Here are some classic ways humans can get some kind of social credit with other humans:

  1. Do something for them such that they will consider themselves to ‘owe you’ and do something for you in future
  2. Be consistent and nice, so that they will consider you ‘trustworthy’ and do cooperative activities with you that would be bad for them if you might defect
  3. Be impressive, so that they will accord you ‘status’ and give you power in group social interactions
  4. Do things they like or approve of, so that they ‘like you’ and act in your favor
  5. Negotiate to form a social relationship such as ‘friendship’, or ‘marriage’, where you will both have ‘responsibilities’, e.g. to generally act cooperatively and favor one another over others, and to fulfill specific roles. This can include joining a group in which members have responsibilities to treat other members in certain ways, implicitly or explicitly.

Presumably in early human times these were all fairly vague. If you held an apple out to a fellow tribeswoman, there was no definite answer as to what she might owe you, or how much it was ‘worth’, or even whether this was an owing type situation or a friendship type situation or a trying to impress her type situation.

We have turned the ‘owe you’ class into an explicit quantitative system with such thorough accounting, fine grained resolution and global buy-in that a person can live in prosperity by arranging to owe and to be owed the same sliver of an overseas business at slightly different evaluations, repeatedly, from their bed.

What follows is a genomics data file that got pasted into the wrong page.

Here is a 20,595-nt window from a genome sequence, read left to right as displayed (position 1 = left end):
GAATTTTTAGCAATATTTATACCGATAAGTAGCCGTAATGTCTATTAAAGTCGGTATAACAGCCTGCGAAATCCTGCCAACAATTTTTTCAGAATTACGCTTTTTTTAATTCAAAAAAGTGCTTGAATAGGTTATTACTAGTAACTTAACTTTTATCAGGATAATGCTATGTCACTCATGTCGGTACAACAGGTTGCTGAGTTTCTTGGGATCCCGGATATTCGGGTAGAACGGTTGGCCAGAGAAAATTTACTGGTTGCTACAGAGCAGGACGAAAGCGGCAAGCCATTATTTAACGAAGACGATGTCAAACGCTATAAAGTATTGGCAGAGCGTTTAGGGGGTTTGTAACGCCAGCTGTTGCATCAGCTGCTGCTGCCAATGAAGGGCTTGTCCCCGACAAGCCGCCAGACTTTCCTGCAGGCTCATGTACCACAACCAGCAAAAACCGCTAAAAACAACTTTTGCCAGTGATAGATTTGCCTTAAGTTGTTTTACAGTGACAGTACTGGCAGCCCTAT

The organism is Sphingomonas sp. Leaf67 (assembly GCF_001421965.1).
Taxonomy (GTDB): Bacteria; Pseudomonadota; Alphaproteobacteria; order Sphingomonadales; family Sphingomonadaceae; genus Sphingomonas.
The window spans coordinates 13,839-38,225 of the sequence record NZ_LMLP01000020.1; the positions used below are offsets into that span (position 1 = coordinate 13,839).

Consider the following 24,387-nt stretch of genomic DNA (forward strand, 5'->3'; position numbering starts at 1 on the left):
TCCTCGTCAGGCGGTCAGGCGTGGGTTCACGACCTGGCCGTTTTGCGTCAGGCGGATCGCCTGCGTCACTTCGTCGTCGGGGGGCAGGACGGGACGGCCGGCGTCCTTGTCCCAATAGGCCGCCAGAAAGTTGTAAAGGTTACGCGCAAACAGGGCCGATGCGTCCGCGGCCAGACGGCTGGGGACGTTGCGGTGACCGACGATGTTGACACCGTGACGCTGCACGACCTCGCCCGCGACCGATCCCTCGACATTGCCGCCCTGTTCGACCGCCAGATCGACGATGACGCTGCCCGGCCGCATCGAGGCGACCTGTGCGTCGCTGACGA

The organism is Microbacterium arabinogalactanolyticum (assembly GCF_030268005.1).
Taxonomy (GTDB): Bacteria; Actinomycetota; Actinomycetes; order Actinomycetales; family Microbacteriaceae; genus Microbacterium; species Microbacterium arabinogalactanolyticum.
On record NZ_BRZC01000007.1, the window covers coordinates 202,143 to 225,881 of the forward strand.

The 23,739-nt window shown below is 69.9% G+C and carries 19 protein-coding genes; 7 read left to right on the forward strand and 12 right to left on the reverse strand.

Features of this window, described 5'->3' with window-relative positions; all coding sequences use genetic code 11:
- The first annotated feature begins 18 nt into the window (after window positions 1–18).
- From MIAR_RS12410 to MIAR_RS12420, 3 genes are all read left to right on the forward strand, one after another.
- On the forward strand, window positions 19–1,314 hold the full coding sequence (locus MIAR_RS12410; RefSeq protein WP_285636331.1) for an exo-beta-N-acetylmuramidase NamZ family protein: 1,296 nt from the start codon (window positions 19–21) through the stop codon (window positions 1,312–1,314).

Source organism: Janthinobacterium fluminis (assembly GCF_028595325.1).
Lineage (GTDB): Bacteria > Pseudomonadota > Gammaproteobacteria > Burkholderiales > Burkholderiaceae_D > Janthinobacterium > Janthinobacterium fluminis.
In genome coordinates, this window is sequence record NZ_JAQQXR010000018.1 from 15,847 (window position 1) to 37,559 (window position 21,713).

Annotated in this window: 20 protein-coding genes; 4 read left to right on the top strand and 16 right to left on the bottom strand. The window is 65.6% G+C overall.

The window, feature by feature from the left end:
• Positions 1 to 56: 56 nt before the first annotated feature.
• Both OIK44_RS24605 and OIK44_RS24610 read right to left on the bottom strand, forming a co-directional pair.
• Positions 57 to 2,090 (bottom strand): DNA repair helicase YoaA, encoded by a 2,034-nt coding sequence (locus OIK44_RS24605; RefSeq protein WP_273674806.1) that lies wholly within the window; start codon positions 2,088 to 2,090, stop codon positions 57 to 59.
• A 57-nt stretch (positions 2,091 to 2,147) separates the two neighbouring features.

My guess is that this formalization causes a lot more activity to happen in the world, in this sphere, to access the vast value that can be created with the help of an elaborate rearrangement of owings.

People buy property and trucks and licenses to dig up rocks so that they can be owed nonspecific future goods thanks to some unknown strangers who they expect will want gravel someday, statistically. It’s harder to imagine this scale of industry in pursuit entirely of social status say, where such trust and respect would not soon cash out in money (e.g. via sales). For instance, if someone told you about their new gravel mine venture, which was making no money, but they expected it to grant oodles of respect, and therefore for people all around to grant everyone involved better treatment in conversations and negotiations, that would be pretty strange. (Or maybe I’m just imagining wrong, and people do this for different kinds of activities? e.g. they do try to get elected. Though perhaps that is support for my claim, because being elected is another limited area where social credit is reasonably formalized.)

There are other forms of social credit that are somewhat formalized, at least in patches. ‘Likes’ and ‘follows’ on social media, reviews for services, trustworthiness scores for websites, rankings of status in limited domains such as movie acting. And my vague sense is that these realms are more likely to see professional levels of activity - a campaign to get Twitter followers is more likely than a campaign to be respected per se. But I’m not sure, and perhaps this is just because they more directly lead to dollars, due to marketing of salable items.

The legal system is in a sense a pretty formalized type of club membership, in that it is an elaborate artificial system. Companies also seem to have relatively formalized structures and norms of behavior often. But both feel janky - e.g. I don’t know what the laws are; I don’t know where you go to look up the laws; people–including police officers–seem to treat some laws as fine to habitually break; everyone expects politics and social factors to affect how the rules are applied; if there is a conflict it is resolved by people arguing; the general activities of the system are slow and unresponsive.

I don’t know if there is another place where social credit is as formalized and quantified as in the financial system.

Will we one day formalize these other kinds of social credit as much as we have for owing? If we do, will they also catalyze oceans of value-creating activity?